I Don’t Wish You A Merry Christmas

I’ll be upfront. We mainly started the charity card tradition as a pre-emptive strike against Gift Disappointment. We figured we’d pair our kids’ presents with an Oxfam picture of a similarly-aged child who was thrilled just to be getting vaccinated and they probably wouldn’t curse us so badly for failing to shell out for the six-thousand-dollar doobywhatsit everyone else’s parents were totally buying them because they obviously love their children more than we do.

But at three, P started asking questions. “Who’s this? Why’s he on my Christmas card? How come he’s holding a cup of milk?” Well, you know how three-year-olds are.

We’d bought a school lunch for some needy child somewhere. “Maybe this boy doesn’t get breakfast at home before school,” I explained.

It was a foreign concept to P. “What does he eat at home before school instead of breakfast?”

“Well, he might not eat anything. Some kids just don’t get enough food.”

“Have they been naughty?” Because, obviously, we starve P as punishment all the time.

Daily, since birth.

Daily, since birth.

It took a few more exchanges to sink in, but when it did, P stopped quite still for a full thirty seconds looking troubled and shocked. Then slowly, gradually, he leaned in for a long, tight hug. In hindsight, it might have been more appropriate to sponsor some textbooks.

This year, P’s six. Old enough, it turns out, to declare loudly in front of the nice man from World Vision (and a surrounding throng of shoppers) that he doesn’t want a card with “those people” on it for Christmas. You know how dialogue is sometimes described as being “spat out”? Yeah, well, P did that.

But first he twisted his face into a scowl and emphasised the words “don’t want” by striking his fist twice against the palm of his other hand, just to get everyone’s attention. Only then did he jab his finger at a card and spit the words “those people“. It was a bit like the time I was fourteen and Mr R, our science teacher, asked me a question about aquatic organisms and in my answer I forgot to pronounce the third syllable of the second word, except everyone in the entire shop was looking at me as if I’d actively taught my child to be racist.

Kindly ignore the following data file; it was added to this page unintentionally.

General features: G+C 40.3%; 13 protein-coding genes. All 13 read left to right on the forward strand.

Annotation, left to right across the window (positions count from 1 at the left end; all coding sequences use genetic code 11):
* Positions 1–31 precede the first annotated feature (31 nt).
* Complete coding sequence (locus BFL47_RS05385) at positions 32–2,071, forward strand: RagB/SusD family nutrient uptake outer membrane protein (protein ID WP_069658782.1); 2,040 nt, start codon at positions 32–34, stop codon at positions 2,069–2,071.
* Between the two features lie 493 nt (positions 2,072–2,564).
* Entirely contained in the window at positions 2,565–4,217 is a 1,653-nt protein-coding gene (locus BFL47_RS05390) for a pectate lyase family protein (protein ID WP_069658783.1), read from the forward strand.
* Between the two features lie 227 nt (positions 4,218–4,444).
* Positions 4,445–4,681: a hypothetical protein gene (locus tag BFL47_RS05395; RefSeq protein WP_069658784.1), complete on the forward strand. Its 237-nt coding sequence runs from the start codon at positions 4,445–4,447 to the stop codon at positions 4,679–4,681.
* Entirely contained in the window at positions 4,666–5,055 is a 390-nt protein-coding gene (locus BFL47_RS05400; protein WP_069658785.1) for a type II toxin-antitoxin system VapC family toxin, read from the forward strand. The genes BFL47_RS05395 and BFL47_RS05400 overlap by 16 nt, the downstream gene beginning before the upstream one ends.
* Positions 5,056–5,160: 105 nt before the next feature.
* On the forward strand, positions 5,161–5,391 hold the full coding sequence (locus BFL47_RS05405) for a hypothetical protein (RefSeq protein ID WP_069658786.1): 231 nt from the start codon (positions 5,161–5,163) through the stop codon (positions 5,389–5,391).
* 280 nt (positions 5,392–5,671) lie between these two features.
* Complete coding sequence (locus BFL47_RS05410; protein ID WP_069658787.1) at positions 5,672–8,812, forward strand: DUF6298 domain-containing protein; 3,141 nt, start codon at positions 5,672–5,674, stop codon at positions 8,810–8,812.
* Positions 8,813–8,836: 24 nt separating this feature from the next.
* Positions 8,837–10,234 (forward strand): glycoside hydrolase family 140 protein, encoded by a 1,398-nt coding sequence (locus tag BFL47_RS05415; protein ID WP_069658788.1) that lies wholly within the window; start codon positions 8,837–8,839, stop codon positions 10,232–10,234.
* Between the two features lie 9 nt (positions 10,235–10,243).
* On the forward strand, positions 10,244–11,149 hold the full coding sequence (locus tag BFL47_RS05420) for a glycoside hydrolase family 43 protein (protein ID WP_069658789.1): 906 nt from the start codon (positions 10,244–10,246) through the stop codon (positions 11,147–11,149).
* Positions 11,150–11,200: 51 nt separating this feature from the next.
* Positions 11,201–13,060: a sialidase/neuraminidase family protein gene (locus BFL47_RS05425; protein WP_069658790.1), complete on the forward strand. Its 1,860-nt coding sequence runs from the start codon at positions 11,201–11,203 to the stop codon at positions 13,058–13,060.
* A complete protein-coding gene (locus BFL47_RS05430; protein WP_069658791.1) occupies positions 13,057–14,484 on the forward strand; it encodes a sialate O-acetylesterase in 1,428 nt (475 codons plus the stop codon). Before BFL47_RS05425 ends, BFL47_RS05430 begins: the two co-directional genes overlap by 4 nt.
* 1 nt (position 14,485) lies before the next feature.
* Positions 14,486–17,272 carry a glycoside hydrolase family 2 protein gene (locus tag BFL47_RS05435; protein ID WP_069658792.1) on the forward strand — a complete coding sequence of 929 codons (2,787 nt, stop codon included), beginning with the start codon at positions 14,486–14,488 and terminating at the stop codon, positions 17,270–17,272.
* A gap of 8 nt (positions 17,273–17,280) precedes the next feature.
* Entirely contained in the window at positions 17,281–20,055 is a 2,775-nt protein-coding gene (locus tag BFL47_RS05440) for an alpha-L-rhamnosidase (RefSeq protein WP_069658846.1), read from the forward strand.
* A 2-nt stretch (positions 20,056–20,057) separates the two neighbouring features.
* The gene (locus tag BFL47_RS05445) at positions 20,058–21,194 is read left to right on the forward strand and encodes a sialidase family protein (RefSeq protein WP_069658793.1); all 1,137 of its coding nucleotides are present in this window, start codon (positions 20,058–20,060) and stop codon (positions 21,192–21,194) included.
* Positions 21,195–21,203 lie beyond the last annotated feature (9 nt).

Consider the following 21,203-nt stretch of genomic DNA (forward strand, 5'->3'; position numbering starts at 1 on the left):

We moved to one side. “You’ll still get your own present, P. The card’s extra,” I assured him. But that wasn’t it. Grudgingly, he suggested a compromise where he got a card with a chicken on it, as long as no human face was included in shot.

“It’s complicated,” he said, looking at his hands as I probed him for an explanation. “I don’t know how to explain it.”

I’ve heard parents say they want their children to be happy. We’re supposed to bend over backwards for it; make it our main goal. We’re supposed to shelter them from truths, and invent complicated lies. “Yeah, he wears a red suit. What? Well the sleigh’s air-conditioned, you see, anyway, he probably takes his coat off somewhere south of Japan. He visits every child on earth.”

I don’t really want my kids to be happy. I mean, I don’t want them to be unhappy, at least not excessively. They’ll get presents, some from Santa, and we’ll even leave a bucket of water out for his reindeer, plus the reindeer food I bought from the RSPCA which P claims they won’t like because apparently glitter isn’t part of a balanced diet, even a magical diet. I’m not sold, though, on the concept of Permanent Fun Time.

As P played in the bath the next day, I tried again. “Does it bother you to think of all the kids out there who don’t have what they need? Is that why you don’t want a card with a picture of a person on it?” P’s agreement was so muted it was barely a whisper. I nodded. “That’s good,” I said. “I’m glad it bothers you.”

It’s human to turn our distress into anger and ignorance; to tell ourselves that the needy must have something of at least equal value; to ask whether they deserve their fate; to look firmly away. “Your conscience has to speak to you somehow when things aren’t right. What you’ve got to work out is how to answer.”

The bathwater swished through P’s fingertips as he considered, but it didn’t take long for him to speak. “Ok, I’ll take one card,” he said. Here it is: 2014 World Vision Christmas Card It doesn’t say “Merry Christmas”. Instead, I’ll wish him what I wish for you, too: all the best this season, and for the new year.

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